Chinese workers assemble servers in Tianjin in March 2018. China's digital connectivity is growing quickly. Photo: AFP
Chinese workers assemble servers in Tianjin in March 2018. China's digital connectivity is growing quickly. Photo: AFP

The Belt and Road Initiative (BRI), China’s development strategy to enhance connectivity and cooperation among Eurasian countries, has generally been viewed as an initiative to build physical infrastructure such as railways, ports and highways.

Less attention is paid to what is becoming an increasingly key focus of the BRI for the Chinese government, and in turn for Chinese companies: digital infrastructure.

This focus on digital infrastructure – foundational technologies and services integral to enabling digital connectivity and communication – offers a unique opportunity for the Arab Gulf, a region that, like China, is actively seeking to expand its local technology resources. Properly addressed, the Gulf can leverage China’s BRI to accelerate the region’s emergence as a global technology center.

When China launched the BRI in 2013, physical infrastructure was center stage. Pakistan’s Gwadar port and Kazakhstan’s oil pipeline became the symbols of China’s plan to invest up to US$8 trillion over the next two decades with the goal of connecting China to the strategic markets to its west.

Digital infrastructure

Less attention has been paid to the importance of digital infrastructure in the BRI. In a BRI Action Plan released in March 2015, Beijing announced its vision to develop an “information Silk Road” to promote digital trade and information exchange among Belt and Road countries.

In response, state-owned telecom giants China Telecom, China Unicom and China Mobile embarked on massive digital infrastructure projects to construct cross-border optical cables and mobile networks in BRI countries.

Unlike physical infrastructure and natural resource projects which have traditionally been dominated by state-owned enterprises (SOEs), digital infrastructure invites the participation of China’s private sector. Major tech conglomerates like Baidu, Alibaba, Huawei and Tencent and industry leaders like Didi, Toutiao and Kuang-Chi have joined the fray.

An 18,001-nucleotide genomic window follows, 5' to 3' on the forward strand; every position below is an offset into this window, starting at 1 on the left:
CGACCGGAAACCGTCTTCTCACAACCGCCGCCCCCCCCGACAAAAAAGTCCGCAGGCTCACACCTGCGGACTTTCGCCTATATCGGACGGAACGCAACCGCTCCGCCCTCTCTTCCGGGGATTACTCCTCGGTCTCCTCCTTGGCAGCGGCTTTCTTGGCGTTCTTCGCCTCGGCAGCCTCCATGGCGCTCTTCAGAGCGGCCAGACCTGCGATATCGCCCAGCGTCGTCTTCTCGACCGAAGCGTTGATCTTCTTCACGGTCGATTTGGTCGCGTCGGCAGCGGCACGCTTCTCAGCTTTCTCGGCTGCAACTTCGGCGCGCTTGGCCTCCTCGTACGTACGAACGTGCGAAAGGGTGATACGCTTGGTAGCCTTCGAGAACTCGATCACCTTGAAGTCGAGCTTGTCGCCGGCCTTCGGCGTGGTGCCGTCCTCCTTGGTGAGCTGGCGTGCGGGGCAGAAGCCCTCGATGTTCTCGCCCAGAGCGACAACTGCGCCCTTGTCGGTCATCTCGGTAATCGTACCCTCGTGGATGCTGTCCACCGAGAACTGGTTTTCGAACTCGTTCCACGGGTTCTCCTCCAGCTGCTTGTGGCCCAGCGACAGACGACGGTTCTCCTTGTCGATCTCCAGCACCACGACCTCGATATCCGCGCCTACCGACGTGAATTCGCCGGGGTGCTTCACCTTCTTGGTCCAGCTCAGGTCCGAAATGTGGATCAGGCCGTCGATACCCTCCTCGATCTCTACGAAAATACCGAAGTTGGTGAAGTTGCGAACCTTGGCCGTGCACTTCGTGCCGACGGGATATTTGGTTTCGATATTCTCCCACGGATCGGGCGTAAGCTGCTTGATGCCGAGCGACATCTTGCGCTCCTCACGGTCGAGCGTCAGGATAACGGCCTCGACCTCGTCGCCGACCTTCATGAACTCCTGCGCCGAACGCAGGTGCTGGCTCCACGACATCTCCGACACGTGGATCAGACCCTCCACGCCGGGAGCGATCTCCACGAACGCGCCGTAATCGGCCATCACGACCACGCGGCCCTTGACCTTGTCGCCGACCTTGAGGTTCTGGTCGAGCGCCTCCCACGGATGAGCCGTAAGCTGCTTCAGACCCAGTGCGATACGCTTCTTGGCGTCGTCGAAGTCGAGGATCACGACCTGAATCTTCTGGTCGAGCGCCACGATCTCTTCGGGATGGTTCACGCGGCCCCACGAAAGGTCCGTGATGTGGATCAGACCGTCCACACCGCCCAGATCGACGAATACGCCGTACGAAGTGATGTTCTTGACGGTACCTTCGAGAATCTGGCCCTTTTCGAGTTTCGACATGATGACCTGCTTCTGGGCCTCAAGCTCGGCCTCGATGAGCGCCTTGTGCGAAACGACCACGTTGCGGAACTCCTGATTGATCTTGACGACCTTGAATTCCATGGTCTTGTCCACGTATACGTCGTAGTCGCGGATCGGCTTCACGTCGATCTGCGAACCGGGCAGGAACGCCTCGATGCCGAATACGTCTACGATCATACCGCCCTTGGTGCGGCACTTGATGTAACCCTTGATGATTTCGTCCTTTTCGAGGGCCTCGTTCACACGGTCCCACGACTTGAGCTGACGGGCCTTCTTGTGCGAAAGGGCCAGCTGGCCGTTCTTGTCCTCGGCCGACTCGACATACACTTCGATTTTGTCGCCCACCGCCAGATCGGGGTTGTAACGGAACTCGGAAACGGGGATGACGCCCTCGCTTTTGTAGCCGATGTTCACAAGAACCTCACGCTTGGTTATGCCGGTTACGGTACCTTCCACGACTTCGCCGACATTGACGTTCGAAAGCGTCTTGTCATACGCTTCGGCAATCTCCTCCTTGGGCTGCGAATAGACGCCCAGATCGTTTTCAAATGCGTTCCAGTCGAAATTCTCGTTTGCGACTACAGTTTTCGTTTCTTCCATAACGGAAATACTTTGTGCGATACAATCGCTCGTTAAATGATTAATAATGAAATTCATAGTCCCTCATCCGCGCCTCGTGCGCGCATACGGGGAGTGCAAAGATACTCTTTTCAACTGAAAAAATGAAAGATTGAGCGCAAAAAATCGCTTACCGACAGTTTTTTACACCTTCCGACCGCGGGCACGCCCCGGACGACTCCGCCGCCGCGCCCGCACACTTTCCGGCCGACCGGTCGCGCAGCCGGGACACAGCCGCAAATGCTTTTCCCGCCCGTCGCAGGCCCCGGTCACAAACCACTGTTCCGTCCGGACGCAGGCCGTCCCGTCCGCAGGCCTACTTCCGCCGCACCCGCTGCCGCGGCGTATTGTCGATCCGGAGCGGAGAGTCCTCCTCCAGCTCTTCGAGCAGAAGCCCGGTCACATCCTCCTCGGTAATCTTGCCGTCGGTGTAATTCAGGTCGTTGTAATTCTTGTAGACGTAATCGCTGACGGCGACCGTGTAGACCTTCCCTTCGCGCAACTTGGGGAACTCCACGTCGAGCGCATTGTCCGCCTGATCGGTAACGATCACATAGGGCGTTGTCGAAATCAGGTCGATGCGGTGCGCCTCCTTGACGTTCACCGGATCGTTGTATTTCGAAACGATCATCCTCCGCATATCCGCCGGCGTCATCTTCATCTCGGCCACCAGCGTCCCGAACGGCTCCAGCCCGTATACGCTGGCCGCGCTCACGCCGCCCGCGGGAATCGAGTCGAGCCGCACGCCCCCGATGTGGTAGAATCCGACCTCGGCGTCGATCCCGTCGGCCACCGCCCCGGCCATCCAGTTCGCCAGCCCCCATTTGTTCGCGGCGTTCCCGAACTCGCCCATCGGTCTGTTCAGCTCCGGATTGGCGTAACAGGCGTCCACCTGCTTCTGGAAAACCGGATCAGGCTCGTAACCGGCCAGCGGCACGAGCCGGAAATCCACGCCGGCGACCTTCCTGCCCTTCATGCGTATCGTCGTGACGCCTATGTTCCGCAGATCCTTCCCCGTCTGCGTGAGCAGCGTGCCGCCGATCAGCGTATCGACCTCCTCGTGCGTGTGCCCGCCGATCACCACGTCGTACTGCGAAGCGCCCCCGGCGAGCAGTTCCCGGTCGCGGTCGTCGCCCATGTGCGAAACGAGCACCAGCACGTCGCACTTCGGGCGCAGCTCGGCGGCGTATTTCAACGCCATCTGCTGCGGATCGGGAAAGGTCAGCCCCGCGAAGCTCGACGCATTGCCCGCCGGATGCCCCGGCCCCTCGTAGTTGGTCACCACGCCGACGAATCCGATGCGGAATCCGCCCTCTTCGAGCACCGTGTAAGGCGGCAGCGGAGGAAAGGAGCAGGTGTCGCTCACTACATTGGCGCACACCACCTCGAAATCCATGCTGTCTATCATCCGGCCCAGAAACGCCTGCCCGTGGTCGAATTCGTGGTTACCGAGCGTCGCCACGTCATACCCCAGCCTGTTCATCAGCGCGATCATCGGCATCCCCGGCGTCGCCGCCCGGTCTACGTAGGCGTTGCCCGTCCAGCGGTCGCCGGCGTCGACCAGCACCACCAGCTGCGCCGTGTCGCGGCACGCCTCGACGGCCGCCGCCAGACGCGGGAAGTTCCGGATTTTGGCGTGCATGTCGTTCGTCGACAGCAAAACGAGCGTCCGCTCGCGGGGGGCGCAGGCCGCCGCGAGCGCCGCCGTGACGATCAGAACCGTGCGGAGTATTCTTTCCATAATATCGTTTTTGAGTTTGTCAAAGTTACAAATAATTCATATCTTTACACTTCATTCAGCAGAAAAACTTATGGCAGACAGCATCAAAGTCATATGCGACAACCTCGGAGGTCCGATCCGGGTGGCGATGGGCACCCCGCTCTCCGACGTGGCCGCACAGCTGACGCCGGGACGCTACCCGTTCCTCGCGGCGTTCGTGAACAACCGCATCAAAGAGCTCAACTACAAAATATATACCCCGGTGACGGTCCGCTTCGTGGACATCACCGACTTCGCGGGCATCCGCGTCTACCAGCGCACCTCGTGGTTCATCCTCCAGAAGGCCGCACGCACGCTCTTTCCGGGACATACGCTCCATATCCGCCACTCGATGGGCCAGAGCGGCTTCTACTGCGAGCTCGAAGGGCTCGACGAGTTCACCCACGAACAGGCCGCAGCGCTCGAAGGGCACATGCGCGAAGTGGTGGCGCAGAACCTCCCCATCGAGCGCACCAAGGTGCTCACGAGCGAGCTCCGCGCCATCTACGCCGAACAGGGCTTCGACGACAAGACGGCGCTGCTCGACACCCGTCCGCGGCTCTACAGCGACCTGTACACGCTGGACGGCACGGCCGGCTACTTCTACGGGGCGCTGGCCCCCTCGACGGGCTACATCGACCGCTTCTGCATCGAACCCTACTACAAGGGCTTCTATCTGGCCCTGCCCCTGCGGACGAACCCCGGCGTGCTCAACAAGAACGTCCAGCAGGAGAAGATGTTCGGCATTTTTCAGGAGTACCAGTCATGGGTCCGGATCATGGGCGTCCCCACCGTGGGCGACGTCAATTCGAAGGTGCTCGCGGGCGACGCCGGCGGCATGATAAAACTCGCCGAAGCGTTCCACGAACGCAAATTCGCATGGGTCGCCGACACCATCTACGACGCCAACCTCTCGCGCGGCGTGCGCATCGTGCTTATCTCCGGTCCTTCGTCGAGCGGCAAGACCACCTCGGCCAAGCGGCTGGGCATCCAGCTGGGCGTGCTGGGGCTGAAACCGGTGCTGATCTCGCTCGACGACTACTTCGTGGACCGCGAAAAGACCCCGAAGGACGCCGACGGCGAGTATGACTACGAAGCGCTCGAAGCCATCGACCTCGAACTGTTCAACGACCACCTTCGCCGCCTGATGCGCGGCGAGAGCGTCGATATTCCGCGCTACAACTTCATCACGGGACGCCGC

Faced with an increasingly saturated market at home, China’s tech titans are turning to fast-growing markets with friendly business cultures along the Belt and Road – markets where tech sectors like e-commerce, mobile banking, digital health and smart city solutions are primed for massive growth.

For these Chinese tech companies, the Arab Gulf is highly attractive. With more than 170 million internet users, the Gulf’s digital markets are set to explode in the coming years. As an example of this, the e-commerce sector in the region is expected to grow annually by 20% through 2021.

Mobile payments are another major growth market, as the Middle East has the lowest percentage of adults with bank accounts in the world. In less than a decade, Chinese tech companies transformed their domestic market from a cash economy into the world’s largest e-commerce market, driven by mobile payments and digital banking; and they are primed to do the same outside the Mainland.

The Gulf is also a friendly region for Chinese companies and critical for China’s economy. As the largest consumer of the region’s energy resources, China has become a familiar and welcome partner. This warm reception contrasts sharply with the obstacles and suspicion Chinese companies increasingly face in the West.

Economic diversification

For Gulf leaders focused on economic diversification, China presents a model of a country that in less than a decade developed a flourishing digital economy – on its own terms. For Gulf leaders, China’s example of “cyber sovereignty” is especially appealing, as Gulf countries harbor similar sentiments over internet security and government control.

China and the Gulf also share similar concerns that are addressed by emerging technology, from water preservation to renewables and smart city solutions.

While the last few years have seen a rise in Chinese investment activity in the greater Middle East, in particular in the Israeli technology ecosystem, the last 24 months have brought the first wave of Chinese tech companies to the Gulf itself.

Huawei, for example, invested $30 million in a Bahrain headquarters and is developing telecommunications, cloud and smart city projects in Saudi Arabia. Alibaba, the content powerhouse, formed a joint venture in Dubai to offer regional cloud services. Didi, China’s rival to Uber, recently took an equity position in regional taxi and ride-sharing app Careem.

The Belt and Road Initiative provides a policy framework to encourage Chinese bureaucrats, businesses and financial institutions to build on this first wave of trade and investment in areas beyond logistics, infrastructure and natural resources.

To facilitate this, Gulf leaders should engage with China’s tech titans on a strategic level, identifying and funding projects that will bring Chinese knowhow and resources to the region.

With enormous financial capabilities and a clear vision of developing the area into a technology and services hub, the Gulf countries are well-positioned to partner with China’s most innovative companies to achieve these most ambitious goals.

Dorian Barak is a veteran fund manager and private equity investor focused on emerging markets. He is CEO of Indigo Global, which advises strategic investors and funds on technology investments and acquisitions.

Sam Chester is an investment professional with a decade of experience in China and the Middle East. He is a Vice President at Indigo Global.

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